NY artist Archie Rand takes on Torah’s 613 commandments

Archie Rand, an artist who has a book coming out with a painting for each of the 613 Jewish commandments. Photo courtesy of Blue Rider Press
Archie Rand, an artist who has a book coming out with a painting for each of the 613 Jewish commandments. Photo courtesy of Blue Rider Press

Archie Rand, an artist who has a book coming out with a painting for each of the 613 Jewish commandments. Photo courtesy of Blue Rider Press

(RNS) A new book by a trailblazing artist raises an old question: Is there such a thing as truly Jewish art? And its corollary: If so, would anyone buy it?

On Nov. 10, Penguin Random House’s Blue Rider Press will release a 1-pound high-gloss volume titled “The 613.” It consists of 613 full-page, screamingly colored paintings by New York artist Archie Rand.

Each features one of the 613 Jewish commandments (or mitzvot), distilled by the 12th-century scholar Maimonides from the Torah.

The mitzvot are a bedrock feature in Judaism’s patrimony. Rand’s images, in a style that might be called Leviticus meets “Amazing Stories,” the ultra-pulp mid-20th-century comic series, incorporate each commandment’s Hebrew number. Captions standing in for museum wall labels provide English text.

The first image, “To Know There Is a God,” depicts a blue-clad astronaut floating upended against a background of chartreuse mountains and a hot-pink alien moon.

Archie Rand, an artist who has a book coming out with a painting for each of the 613 Jewish commandments. Photo courtesy of Blue Rider Press

Archie Rand, an artist who has a book coming out with a painting for each of the 613 Jewish commandments. Photo courtesy of Blue Rider Press

The $45 book boasts a murderer’s row of testimonials.

“Conceptual and retinal, altar and push-cart, lox and bagels,” raves “Maus” creator Art Spiegelman. “In the beginning was the word, and the word was ‘Wow!’”

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He is joined by novelist Cynthia Ozick, Pulitzer-winning poet John Ashbery, filmmaker Ang Lee and a dozen more luminaries. On Nov. 18, Rand will field questions from Camille Paglia at the New York Public Library.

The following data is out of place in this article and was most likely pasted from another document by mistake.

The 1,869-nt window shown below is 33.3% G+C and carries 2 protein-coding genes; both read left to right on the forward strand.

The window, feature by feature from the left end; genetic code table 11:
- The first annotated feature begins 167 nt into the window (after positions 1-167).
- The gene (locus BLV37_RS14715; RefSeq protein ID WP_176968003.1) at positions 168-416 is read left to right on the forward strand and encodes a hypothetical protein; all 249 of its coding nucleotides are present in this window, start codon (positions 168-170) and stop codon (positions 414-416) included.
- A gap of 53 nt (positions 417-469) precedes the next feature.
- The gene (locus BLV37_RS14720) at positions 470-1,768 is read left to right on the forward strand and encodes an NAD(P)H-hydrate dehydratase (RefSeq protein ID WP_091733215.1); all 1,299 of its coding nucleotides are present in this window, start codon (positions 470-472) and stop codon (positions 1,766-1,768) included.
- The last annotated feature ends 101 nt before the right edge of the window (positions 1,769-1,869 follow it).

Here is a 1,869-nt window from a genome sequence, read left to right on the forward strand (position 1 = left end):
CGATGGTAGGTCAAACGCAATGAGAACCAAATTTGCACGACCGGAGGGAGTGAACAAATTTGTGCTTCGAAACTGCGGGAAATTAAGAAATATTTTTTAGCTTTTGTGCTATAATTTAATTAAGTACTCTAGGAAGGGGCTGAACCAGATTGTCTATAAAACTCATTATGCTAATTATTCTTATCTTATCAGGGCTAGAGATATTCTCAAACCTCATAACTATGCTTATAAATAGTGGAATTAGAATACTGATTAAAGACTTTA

It almost makes you forget just how unlikely the book is, and how hard Rand, 66, has labored in a tradition — painterly engagement with the central texts of Judaism — that almost doesn’t exist.

Western art developed largely out of the soil of 1,500 years of Christian religious art.

In that period, beyond the decorative ritual objects, there was almost no Jewish art. One reason was the Second Commandment, often rendered, “Thou shalt not create graven images.” Although the wording leaves room for interpretation, it paralyzed art by believers for centuries.

Even today the ghost of the inhibition, combined with assimilation and art market ambivalence, exerts a chilling effect. Artists who are Jewish abound; artists whose work seriously engages Jewishness (such as Marc Chagall and R.B. Kitaj) are few.

Museum-quality artists consistently addressing the faith’s beating textual heart are a small band, Rand foremost among them — claiming back “the conversation from which we have been rebuffed and that we ourselves have rejected.”

Rand did not start out a Jewish painter. Although he attended childhood Hebrew school in Brooklyn, he cracked the gallery scene — at age 16 — in 1966 as, he says, a “mascot” of color field painting, New York abstractionism’s last wave. The New York Times lauded his “impressive debut.”

Archie Rand, the artist who has a book coming out with a painting for each of the 613 Jewish commandments. Photo by Barney Kulok, courtesy of Blue Rider Press

Archie Rand, the artist who has a book coming out with a painting for each of the 613 Jewish commandments. Photo by Barney Kulok, courtesy of Blue Rider Press

But his career swerved in 1973 when he received a commission to paint a mural of the interior of the B’nai Yosef, a synagogue on Brooklyn’s Ocean Parkway.